Abuse

Working With Abusers

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The tendency is to villainize abusers but trying to get them to accept the role of villain is a terrible idea. They won’t play ball, even if they seem receptive. What they will do is actively or passively thwart every therapeutic attempt.

This is because at the conscious level abusers don’t believe they’re villains, they don’t believe they’re doing anything wrong. They rationalize their abusive actions, they tell themselves their words and deeds are justified. But in their heart of hearts they usually do feel bad, rotten, evil, villainous. Actually one of the main psychological functions of abuse is to project those unwanted negative feelings about Self onto their victims, to turn these victims into the bad and rotten people who therefore deserve what is happening to them.

Without any self-love it’s impossible to be loving towards others and this is the key to working with abusers. It’s zeroing in on those secret feelings of being bad and rotten and tracing them to their source. It can be hard to cultivate much empathy for people whose abusive words and actions are negatively affecting the lives of innocent victims until we realize that these abusers were almost always once innocent victims themselves, once the helpless subjects of abuse at the hands of primary caregivers or other important authority figures.

Those secret feelings of being bad and rotten were instilled in them as a result of the abusive situation, just like they’re instilling those same feelings of being bad and rotten in the people they’re abusing now. Their actions might be villainous but most abusers aren’t evil, they’re just people struggling with their own demons who need help recapturing who they really are, recapturing the loving and growth oriented Self underneath all the bad things that happened to them.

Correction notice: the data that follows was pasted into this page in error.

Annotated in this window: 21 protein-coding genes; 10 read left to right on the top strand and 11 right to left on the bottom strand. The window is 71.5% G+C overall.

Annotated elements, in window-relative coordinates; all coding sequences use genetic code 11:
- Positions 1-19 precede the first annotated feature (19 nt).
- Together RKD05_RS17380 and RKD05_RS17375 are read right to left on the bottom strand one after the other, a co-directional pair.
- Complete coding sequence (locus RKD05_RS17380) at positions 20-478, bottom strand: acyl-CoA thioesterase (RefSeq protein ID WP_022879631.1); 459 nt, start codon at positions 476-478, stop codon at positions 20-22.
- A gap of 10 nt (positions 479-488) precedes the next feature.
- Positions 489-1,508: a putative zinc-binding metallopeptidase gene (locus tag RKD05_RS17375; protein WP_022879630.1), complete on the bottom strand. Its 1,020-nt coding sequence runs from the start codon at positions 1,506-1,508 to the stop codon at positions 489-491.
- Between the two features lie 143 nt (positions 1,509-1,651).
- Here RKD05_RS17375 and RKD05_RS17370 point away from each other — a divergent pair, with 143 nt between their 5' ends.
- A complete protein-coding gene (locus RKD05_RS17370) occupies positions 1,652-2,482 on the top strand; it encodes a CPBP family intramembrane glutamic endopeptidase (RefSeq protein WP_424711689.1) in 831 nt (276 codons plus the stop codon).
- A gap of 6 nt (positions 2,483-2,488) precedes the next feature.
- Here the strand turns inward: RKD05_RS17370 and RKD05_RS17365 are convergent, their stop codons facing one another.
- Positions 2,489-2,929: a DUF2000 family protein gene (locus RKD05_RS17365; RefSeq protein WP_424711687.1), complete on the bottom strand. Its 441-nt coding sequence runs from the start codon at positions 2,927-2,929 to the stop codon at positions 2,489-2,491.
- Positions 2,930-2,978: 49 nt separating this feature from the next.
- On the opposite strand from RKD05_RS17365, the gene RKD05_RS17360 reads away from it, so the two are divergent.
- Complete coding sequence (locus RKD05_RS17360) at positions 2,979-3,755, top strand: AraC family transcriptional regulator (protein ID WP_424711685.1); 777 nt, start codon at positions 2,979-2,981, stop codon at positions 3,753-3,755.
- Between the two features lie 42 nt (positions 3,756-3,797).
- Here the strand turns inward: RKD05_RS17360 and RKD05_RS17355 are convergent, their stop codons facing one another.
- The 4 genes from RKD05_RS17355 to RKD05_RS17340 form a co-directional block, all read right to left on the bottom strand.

If abuse is a defense mechanism to keep feelings of being bad and rotten outside of conscious awareness then when these secret feelings are challenged and shown to be invalid abuse becomes superfluous. It’s easy for people who love themselves to be loving towards others. Whatever abusers consciously believe, they don’t love themselves. This is why it’s so hard for them to be loving towards those closest to them and why abuse shows up instead. But like we said this lack of self-love isn’t based upon any inherent deficient qualities. It’s based upon super ego formation, upon having been made to believe through the abusive situation that they were inherently bad.

Greetings I'm Michael, the owner of Evolution Counseling and the author of all the articles on this site. I got my master's degree from Seattle University in community mental heath counseling and have committed myself to advancing my knowledge of psychology and to evolving my own philosophical system ever since. In addition to the content on this site I offer online coaching using Skype. If you'd like to learn more about it click on the online coaching tab or if you think you'd like to set up a session send me an email at evolve@evolutioncounseling.com.

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